When writing, possibly the most important advice is to keep it simple. The urge to pack too much information into a single sentence can be irrestible. Yet, according to the Plain English Campaign, sentences should ideally be between 15 and 20 words for readability.
Admittedly, this is easier said than done. (If you just checked the wordcount of the sentences in my first paragraph, you’ll know they only just scrape in!)
So, what is plain English?
Contrary to popular belief, keeping it simple isn’t, as the Plain English Campaign helpfully explains, “the cat sat on the mat” or “Janet and John writing”. Almost anything – from leaflets and letters to legal documents – can be written in plain English without being patronising or oversimplified.
I’m not saying you should ban long words or use completely perfect grammar. Nor is it about letting grammar slip. And I should warn you that it’s not as easy as you might think. But get it right and you’ll find it’s faster to write, quicker to read and you’ll get your message across more easily and in a friendlier way. Essentially, when you write in plain English, you’re writing with the reader in mind, in the right tone of voice, and in a way that is clear and concise.
How not to do it
Take heart. Even the professionals get it wrong sometimes. Consider this article, which appeared in the Daily Telegraph:
“The sight of some of the capital’s most excusive business addresses languishing empty – when not long ago they were snapped up as corporate headquarters – brings home the impact of the recession as financial controllers cut costs by letting out spare space vacated by staff who have been made redundant or exiled to less costly locations.”
Far too many facts have been crammed into one extremely long sentence! Instead, to keep it simple, the author should cut extraneous information and break it up into several sentences to improve readability. For example:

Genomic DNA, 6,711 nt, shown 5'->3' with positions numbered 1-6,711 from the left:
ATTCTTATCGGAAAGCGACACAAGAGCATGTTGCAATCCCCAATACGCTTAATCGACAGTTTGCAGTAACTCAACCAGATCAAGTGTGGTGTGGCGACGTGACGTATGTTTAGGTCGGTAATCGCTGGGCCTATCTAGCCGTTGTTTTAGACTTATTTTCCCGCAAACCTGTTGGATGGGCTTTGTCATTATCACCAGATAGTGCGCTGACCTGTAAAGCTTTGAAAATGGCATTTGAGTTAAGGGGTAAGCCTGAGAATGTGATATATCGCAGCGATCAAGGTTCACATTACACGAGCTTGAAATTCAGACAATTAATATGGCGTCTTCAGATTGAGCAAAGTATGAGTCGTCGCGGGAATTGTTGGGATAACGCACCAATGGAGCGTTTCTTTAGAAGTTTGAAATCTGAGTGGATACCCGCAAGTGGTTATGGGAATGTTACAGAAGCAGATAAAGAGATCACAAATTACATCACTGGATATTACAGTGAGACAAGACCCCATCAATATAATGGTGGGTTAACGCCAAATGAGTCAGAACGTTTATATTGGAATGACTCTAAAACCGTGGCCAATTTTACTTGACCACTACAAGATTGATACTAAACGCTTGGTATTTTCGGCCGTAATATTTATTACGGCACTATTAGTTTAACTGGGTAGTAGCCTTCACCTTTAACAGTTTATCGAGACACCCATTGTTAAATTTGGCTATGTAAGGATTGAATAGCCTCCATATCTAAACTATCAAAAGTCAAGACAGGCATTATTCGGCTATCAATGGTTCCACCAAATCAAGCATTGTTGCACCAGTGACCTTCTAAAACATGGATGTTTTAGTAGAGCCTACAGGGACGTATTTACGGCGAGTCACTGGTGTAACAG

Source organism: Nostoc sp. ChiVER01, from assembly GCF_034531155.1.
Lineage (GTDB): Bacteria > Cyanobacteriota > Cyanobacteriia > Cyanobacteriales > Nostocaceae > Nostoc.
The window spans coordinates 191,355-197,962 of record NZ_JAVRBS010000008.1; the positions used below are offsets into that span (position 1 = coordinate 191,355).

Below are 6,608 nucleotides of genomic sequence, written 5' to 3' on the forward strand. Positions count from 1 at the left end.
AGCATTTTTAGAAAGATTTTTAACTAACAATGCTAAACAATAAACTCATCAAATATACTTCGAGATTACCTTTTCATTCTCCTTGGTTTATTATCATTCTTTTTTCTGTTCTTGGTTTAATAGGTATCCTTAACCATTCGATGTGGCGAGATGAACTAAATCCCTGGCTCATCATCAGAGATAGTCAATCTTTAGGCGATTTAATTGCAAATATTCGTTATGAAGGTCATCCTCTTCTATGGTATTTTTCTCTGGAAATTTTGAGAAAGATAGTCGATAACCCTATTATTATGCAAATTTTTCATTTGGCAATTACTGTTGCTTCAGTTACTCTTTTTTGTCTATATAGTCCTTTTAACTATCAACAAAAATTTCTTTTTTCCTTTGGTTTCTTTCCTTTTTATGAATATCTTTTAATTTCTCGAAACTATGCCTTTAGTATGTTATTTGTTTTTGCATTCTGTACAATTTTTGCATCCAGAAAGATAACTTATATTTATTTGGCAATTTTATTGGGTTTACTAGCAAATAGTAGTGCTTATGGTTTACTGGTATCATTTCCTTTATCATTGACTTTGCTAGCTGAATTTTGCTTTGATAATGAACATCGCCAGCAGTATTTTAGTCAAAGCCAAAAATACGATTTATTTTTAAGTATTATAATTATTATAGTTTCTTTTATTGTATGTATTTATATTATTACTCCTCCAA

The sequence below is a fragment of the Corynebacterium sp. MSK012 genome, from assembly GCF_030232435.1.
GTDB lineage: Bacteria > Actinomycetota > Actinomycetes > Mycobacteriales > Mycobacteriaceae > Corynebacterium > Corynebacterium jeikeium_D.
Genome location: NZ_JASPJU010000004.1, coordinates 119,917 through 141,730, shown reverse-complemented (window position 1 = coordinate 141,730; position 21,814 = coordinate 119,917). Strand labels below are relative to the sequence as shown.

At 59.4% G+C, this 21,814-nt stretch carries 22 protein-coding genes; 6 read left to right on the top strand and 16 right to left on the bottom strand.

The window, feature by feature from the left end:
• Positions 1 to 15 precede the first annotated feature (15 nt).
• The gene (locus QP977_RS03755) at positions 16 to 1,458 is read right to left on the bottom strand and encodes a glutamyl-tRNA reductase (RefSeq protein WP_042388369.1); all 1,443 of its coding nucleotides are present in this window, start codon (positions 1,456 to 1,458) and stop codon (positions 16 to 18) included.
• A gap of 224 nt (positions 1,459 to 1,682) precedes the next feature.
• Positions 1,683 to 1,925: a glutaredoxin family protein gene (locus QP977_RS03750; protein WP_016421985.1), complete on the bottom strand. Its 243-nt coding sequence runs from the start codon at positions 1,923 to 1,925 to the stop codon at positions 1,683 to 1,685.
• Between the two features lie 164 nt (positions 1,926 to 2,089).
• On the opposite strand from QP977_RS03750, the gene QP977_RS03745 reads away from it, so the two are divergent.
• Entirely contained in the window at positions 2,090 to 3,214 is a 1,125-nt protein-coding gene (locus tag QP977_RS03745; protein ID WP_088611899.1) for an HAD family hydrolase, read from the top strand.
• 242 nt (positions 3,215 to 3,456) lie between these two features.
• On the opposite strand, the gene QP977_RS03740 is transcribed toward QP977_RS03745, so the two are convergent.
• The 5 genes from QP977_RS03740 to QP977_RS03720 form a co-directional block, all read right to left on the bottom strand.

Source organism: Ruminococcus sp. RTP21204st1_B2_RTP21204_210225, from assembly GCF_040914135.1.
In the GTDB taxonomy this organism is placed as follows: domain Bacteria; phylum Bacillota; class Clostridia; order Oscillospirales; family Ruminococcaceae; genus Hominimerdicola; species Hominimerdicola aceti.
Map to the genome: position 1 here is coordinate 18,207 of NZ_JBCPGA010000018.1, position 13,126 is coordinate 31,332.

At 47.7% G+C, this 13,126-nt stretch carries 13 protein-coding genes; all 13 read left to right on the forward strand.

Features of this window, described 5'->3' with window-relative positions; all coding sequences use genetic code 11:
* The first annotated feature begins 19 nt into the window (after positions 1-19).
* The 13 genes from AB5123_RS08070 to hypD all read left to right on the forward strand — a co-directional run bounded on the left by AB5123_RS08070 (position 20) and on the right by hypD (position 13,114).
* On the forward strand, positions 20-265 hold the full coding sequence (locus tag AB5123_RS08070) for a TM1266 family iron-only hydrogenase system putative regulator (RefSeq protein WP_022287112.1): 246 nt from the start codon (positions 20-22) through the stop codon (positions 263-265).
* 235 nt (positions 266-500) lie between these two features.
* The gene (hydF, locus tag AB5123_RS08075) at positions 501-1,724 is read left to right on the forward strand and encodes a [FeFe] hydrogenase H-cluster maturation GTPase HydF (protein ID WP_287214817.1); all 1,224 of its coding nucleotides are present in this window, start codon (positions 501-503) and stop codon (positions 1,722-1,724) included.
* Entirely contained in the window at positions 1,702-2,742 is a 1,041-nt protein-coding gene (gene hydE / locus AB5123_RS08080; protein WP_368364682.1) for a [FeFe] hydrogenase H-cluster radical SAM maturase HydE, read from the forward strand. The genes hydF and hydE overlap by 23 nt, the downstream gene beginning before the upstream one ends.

“The sight of some of the capital’s most excusive business addresses languishing empty brings home the impact of the recession. Offices have been left empty as staff were made redundant or moved to cheaper accommodation. Financial controllers have cut costs by letting out the space their firms no longer need.”
It probably won’t surprise you to know that overloading is particularly pronounced in bureaucratic documents. I’ll leave you with this gem, which once won the Golden Rhubarb Trophy for the most confusing government document of the year. Given the stiff competition, this is quite an achievement:
“Where either government considers that any institution, established as part of the overall accommodation, is not properly functioning within the Agreement or that a breach of the Agreement has otherwise occurred, the Conference shall consider the matter on the basis of a shared commitment to arrive at a common position or, where that is not possible, to agree a procedure to resolve the difference between them.”
Next week, I’ll share more writing tips. In the meantime, if you’d like professional help making your communications clear and simple, please get in touch!